Affiliate Marketing: Outbound Versus Inbound Marketing

Traffic Sources That Improve Affiliate Marketing's Impact

The Internet has changed the face of marketing irreversibly, which you may find surprising if you’re accustomed to working with traditional methods of advertising. One of the main differences between online advertising is that the focus has shifted toward inbound marketing rather than traditional marketing.

Social networking, search engine optimization and direct referrals are all types of inbound marketing according to SEOMoz while pop ups, radio and TV spots and even billboards are types of outbound marketing. Stuart McHenry, a self-proclaimed SEO expert points out that inbound marketing provides information that consumers are actively seeking. Affiliates can use both methods to convert consumers, earning comissions for themselves and profits for the merchant.

Outbound marketing typically focuses on consumers as a whole rather than those who are already interested in a specific industry or product as in inbound marketing. If affiliates target a large enough group with outbound marketing, they’ll eventually get a bite. This is why affiliates may use pop-ups or generic banner links that don’t relate to the content of their sites. Affiliate bloggers who develop a niche are likely to attract fans who have the same interests, and those affiliates can become authorities in their niche.

Inbound affiliate marketing also includes efforts such as creating infographics or crafting blog posts that inform and entertain current and future fans and where they can add affiliate links naturally. This is more valuable to consumers than pop-up adds, which barrage everyone. By offering value, which may mean tutorials, shopping guides or even discounts and coupons, brands will attract consumers to their Web presence.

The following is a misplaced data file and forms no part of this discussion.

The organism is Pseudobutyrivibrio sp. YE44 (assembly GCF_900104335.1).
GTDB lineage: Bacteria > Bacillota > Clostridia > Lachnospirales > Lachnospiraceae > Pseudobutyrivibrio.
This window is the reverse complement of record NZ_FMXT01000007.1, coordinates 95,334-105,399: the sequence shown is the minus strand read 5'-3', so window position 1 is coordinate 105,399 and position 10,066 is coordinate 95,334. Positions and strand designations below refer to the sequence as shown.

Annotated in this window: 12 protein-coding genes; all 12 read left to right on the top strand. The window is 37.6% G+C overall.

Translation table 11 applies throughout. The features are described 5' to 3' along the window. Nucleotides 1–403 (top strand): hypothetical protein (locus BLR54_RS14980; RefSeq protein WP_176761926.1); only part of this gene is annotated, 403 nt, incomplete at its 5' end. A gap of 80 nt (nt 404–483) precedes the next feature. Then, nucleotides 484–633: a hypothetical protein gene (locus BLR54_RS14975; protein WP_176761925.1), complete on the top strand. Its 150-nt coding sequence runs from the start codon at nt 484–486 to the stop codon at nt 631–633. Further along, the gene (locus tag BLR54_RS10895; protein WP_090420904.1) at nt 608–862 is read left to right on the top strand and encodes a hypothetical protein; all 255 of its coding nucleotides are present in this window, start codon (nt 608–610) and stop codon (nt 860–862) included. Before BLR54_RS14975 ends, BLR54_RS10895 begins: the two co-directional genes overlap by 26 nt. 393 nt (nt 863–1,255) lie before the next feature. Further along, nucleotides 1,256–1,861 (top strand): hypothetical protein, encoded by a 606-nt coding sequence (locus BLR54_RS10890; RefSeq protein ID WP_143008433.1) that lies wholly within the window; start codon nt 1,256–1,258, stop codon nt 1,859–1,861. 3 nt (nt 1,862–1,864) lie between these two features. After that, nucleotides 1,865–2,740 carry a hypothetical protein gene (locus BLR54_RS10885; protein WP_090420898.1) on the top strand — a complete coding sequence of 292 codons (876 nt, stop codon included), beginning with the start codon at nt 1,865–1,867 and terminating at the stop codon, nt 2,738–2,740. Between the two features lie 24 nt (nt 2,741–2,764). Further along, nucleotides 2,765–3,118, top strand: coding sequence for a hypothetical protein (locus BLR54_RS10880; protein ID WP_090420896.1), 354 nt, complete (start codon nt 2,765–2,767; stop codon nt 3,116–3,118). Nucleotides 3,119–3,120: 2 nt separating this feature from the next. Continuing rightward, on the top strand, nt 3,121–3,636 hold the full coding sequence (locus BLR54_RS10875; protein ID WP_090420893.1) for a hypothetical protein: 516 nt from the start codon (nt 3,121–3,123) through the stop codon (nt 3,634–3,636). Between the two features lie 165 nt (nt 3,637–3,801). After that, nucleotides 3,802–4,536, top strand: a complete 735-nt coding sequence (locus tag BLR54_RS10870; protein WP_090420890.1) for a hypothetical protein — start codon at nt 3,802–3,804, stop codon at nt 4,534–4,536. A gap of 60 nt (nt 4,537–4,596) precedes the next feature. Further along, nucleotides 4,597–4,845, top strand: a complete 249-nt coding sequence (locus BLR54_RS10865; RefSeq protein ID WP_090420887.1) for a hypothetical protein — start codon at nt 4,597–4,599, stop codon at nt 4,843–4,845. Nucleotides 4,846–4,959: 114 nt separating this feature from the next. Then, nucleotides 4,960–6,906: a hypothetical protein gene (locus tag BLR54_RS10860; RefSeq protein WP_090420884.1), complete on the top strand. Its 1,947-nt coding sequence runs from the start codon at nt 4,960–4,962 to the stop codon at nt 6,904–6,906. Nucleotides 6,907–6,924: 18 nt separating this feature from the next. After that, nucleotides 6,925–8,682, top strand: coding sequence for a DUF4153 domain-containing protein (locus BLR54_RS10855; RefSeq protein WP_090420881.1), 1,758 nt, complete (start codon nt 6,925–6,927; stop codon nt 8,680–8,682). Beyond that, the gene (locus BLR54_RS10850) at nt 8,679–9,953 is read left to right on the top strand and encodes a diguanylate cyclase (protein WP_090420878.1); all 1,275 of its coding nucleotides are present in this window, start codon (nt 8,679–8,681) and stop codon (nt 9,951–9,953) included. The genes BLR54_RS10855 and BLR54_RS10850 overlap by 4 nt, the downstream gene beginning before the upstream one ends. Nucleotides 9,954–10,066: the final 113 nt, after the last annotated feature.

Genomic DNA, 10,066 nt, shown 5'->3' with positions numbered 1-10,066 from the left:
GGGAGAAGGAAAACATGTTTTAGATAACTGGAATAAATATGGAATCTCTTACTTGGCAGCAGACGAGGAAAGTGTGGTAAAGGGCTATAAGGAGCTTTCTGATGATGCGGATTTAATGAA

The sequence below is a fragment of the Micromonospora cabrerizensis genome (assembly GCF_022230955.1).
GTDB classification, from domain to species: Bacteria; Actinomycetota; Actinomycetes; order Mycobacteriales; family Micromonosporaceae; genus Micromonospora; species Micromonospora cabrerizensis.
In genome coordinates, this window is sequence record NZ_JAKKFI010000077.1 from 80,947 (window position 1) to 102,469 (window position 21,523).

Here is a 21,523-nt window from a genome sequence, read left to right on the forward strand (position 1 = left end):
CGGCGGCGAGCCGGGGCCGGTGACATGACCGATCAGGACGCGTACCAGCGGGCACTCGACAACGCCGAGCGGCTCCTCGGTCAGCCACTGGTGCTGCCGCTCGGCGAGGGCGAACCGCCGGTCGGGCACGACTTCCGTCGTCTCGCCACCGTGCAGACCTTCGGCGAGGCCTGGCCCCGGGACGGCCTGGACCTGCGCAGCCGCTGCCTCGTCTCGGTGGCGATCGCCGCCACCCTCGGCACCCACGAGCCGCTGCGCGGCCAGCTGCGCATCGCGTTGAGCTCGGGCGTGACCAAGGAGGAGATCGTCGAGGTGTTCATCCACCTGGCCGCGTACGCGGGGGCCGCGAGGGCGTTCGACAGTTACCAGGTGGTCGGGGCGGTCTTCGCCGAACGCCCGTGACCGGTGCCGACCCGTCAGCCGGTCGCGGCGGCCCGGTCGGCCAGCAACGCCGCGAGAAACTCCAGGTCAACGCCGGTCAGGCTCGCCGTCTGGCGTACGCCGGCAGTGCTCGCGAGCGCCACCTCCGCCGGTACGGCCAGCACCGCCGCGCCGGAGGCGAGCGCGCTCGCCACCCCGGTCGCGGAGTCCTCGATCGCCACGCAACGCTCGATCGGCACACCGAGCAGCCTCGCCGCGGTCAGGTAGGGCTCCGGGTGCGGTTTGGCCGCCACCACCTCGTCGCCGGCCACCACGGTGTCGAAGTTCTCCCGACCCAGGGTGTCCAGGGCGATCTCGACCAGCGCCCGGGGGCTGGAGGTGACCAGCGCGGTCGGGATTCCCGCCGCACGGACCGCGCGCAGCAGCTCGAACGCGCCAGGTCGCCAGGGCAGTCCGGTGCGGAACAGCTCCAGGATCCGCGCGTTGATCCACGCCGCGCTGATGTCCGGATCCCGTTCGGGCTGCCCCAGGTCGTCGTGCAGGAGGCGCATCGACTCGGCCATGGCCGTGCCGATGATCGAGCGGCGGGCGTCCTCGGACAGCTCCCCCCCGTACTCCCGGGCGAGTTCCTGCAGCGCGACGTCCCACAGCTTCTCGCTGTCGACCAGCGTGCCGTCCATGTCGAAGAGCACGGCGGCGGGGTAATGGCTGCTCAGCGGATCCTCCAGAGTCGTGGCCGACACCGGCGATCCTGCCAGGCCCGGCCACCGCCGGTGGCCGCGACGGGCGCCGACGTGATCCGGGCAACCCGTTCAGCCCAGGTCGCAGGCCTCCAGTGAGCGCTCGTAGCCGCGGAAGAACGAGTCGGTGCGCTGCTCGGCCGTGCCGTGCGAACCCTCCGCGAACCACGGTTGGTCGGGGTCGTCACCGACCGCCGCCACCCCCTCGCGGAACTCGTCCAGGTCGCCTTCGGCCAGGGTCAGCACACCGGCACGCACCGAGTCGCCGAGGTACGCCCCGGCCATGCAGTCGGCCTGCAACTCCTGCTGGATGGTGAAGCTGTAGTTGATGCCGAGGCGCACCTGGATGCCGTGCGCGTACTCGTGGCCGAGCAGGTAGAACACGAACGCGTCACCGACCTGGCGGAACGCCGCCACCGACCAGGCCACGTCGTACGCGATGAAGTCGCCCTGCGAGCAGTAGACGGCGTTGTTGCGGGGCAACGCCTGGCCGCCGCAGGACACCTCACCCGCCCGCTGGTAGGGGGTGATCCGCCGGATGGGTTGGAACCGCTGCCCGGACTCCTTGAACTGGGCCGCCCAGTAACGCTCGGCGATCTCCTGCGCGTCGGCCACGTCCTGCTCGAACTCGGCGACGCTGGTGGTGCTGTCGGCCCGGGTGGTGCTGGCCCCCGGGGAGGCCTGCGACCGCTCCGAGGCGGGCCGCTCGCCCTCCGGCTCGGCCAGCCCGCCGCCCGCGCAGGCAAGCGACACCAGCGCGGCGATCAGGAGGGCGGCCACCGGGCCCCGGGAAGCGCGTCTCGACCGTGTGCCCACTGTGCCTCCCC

When this interesting or entertaining content is easy to share — it contains images or videos — people are likely to share them on their own social networks, which helps affiliates promote their links. While the FCC states that affiliates must make users aware when they click affiliate links, many consumers find inbound marketing to be less intrusive. Technology such as that used by Google AdWords or Facebook, for example, enables you to target very specific users who are most likely to be in need of the very product or service through the affiliate link.

Inbound marketing has risen in popularity along with blogging platforms such as Blogger or WordPress, which make it easy to create content, optimize for search engines and even promote that content on social media, all of which are types of inbound affiliate marketing. However, plugins make it easy to post generic ads, too.

However, while inbound marketing is certainly useful and can pay off for affiliates, it also requires a lot of hard work. Affiliates must engage with readers, which means setting aside time to check social media and reply to any comments or even criticism in addition to posting links and encouraging conversation. The back-and-forth helps build brand loyalty to the affiliate, who may be a blogger. Increasing a blog’s fan base can also appeal to other companies who extend the offer of bigger and better affiliate opportunities in the future.